Steph Curry and the Three-Ball: My Star Turn on NPR

Golden State Warriors guard Stephen Curry (30) shoots the game-winning shot over Dallas Mavericks guard Monta Ellis (11) in overtime during a NBA basketball game, Tuesday, April 1, 2014, in Dallas. Golden State won 122-120. (AP Photo/Matt Strasen)

Golden State Warriors guard Stephen Curry (30) shoots the game-winning shot over Dallas Mavericks guard Monta Ellis (11) in overtime during a NBA basketball game, Tuesday, April 1, 2014, in Dallas. (AP Photo/Matt Strasen)

Around the time of the NBA All-Star game, NPR’s sports reporter Tom Goldman wrote me to see if I’d be interested in doing an interview on the relationship between Steph Curry’s rising popularity and the advancing importance of the three-point shot in the NBA.  As a related question, I was to consider whether these signify the passing of the torch from LeBron James to Curry.  Tom passed on a couple of articles  by Darren Rovell and Brian Windhorst that had prompted his thinking.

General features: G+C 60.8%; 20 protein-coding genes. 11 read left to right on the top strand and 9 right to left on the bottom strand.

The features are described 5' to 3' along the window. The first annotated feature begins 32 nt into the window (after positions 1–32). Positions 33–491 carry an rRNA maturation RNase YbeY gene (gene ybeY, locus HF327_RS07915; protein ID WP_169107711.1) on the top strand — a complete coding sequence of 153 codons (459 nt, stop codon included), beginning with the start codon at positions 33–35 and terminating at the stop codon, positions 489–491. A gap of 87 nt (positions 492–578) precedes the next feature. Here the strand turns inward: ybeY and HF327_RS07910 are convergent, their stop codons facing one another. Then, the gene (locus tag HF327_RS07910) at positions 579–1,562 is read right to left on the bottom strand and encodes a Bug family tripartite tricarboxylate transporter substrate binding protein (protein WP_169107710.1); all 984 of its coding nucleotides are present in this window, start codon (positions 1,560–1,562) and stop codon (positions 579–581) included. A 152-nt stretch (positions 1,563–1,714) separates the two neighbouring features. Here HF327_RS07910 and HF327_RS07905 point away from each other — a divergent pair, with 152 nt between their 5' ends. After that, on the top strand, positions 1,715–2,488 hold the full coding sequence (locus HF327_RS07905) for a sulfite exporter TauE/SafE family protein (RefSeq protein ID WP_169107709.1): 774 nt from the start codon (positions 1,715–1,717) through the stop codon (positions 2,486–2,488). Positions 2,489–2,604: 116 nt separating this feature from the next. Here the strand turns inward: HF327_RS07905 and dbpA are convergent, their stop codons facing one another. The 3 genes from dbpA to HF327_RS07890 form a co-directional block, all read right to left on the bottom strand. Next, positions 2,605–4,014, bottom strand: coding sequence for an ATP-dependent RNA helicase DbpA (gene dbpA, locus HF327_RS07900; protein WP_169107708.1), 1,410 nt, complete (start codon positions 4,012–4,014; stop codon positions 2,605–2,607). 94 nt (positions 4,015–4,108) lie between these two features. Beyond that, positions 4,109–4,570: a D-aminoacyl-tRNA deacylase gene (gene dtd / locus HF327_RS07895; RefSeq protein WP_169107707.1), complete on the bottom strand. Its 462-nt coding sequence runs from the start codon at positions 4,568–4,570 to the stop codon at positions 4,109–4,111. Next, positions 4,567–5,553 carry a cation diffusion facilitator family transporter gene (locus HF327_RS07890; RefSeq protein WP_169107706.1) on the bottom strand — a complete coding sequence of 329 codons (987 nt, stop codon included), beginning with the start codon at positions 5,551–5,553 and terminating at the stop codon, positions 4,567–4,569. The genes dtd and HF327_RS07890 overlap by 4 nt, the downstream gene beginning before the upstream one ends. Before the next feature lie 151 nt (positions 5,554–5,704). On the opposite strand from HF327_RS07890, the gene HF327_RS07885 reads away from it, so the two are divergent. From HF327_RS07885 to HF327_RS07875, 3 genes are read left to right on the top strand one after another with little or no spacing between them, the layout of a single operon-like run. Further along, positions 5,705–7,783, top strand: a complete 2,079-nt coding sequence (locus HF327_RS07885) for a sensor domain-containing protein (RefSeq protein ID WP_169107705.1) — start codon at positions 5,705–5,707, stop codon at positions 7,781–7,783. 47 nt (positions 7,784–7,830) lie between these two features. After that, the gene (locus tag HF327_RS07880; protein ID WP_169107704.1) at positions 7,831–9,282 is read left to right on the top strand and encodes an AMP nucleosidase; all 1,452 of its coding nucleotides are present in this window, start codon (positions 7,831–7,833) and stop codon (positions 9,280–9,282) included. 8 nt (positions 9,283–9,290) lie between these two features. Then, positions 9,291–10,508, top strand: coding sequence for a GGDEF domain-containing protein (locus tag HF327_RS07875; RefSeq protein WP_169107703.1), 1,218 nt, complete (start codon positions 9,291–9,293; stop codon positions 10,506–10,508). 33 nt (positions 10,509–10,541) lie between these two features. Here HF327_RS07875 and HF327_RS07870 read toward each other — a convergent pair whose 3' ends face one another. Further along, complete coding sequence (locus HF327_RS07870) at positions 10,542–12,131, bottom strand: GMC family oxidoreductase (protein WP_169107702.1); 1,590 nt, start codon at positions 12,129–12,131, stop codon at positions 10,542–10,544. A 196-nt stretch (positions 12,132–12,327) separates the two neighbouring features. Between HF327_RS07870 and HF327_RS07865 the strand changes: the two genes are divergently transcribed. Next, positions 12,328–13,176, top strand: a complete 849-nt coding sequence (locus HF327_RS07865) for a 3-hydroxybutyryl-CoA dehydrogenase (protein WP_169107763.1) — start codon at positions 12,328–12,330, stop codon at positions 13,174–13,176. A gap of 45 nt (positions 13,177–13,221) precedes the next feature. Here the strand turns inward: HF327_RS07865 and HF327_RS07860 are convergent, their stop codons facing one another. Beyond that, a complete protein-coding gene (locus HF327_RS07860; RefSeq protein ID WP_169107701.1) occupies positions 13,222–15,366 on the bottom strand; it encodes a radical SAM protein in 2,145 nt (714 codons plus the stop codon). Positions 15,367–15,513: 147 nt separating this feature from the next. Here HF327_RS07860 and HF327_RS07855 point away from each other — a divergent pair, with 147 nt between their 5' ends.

We talked for about an hour at the time and I shared my perspectives, including my admiration for Curry’s play on the court, which is not only effective but beautiful.  But I focused on the deeper factors in the history and culture of basketball that might lead pundits to desire Curry (and the three ball) over LeBron as an emblem for the game and the league, including race and a growing obsession, in all areas of American society, with efficiency.  Unfortunately, most of those reflections were left on the cutting room floor due to time constraints.  I may share those views in a later post.  But for now I wanted to share the interview as it aired this morning on NPR’s morning edition.

You can also see the transcript here.

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